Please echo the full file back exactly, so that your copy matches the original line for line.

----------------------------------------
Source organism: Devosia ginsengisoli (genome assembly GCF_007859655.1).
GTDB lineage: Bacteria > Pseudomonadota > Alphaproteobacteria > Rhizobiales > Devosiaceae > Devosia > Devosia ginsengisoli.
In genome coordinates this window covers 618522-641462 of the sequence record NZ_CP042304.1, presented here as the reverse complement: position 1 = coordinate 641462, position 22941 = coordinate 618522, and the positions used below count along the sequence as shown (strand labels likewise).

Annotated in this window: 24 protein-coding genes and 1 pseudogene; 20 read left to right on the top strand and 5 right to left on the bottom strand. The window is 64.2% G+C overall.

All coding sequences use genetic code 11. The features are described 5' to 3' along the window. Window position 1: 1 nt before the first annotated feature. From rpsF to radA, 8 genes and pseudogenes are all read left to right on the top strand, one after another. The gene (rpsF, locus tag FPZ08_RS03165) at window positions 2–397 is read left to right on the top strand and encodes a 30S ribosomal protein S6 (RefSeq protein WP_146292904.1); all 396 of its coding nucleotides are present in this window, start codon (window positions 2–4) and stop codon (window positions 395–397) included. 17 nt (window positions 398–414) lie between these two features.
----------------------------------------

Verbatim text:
Source organism: Devosia ginsengisoli (genome assembly GCF_007859655.1).
GTDB lineage: Bacteria > Pseudomonadota > Alphaproteobacteria > Rhizobiales > Devosiaceae > Devosia > Devosia ginsengisoli.
In genome coordinates this window covers 618522-641462 of the sequence record NZ_CP042304.1, presented here as the reverse complement: position 1 = coordinate 641462, position 22941 = coordinate 618522, and the positions used below count along the sequence as shown (strand labels likewise).

Annotated in this window: 24 protein-coding genes and 1 pseudogene; 20 read left to right on the top strand and 5 right to left on the bottom strand. The window is 64.2% G+C overall.

All coding sequences use genetic code 11. The features are described 5' to 3' along the window. Window position 1: 1 nt before the first annotated feature. From rpsF to radA, 8 genes and pseudogenes are all read left to right on the top strand, one after another. The gene (rpsF, locus tag FPZ08_RS03165) at window positions 2–397 is read left to right on the top strand and encodes a 30S ribosomal protein S6 (RefSeq protein WP_146292904.1); all 396 of its coding nucleotides are present in this window, start codon (window positions 2–4) and stop codon (window positions 395–397) included. 17 nt (window positions 398–414) lie between these two features.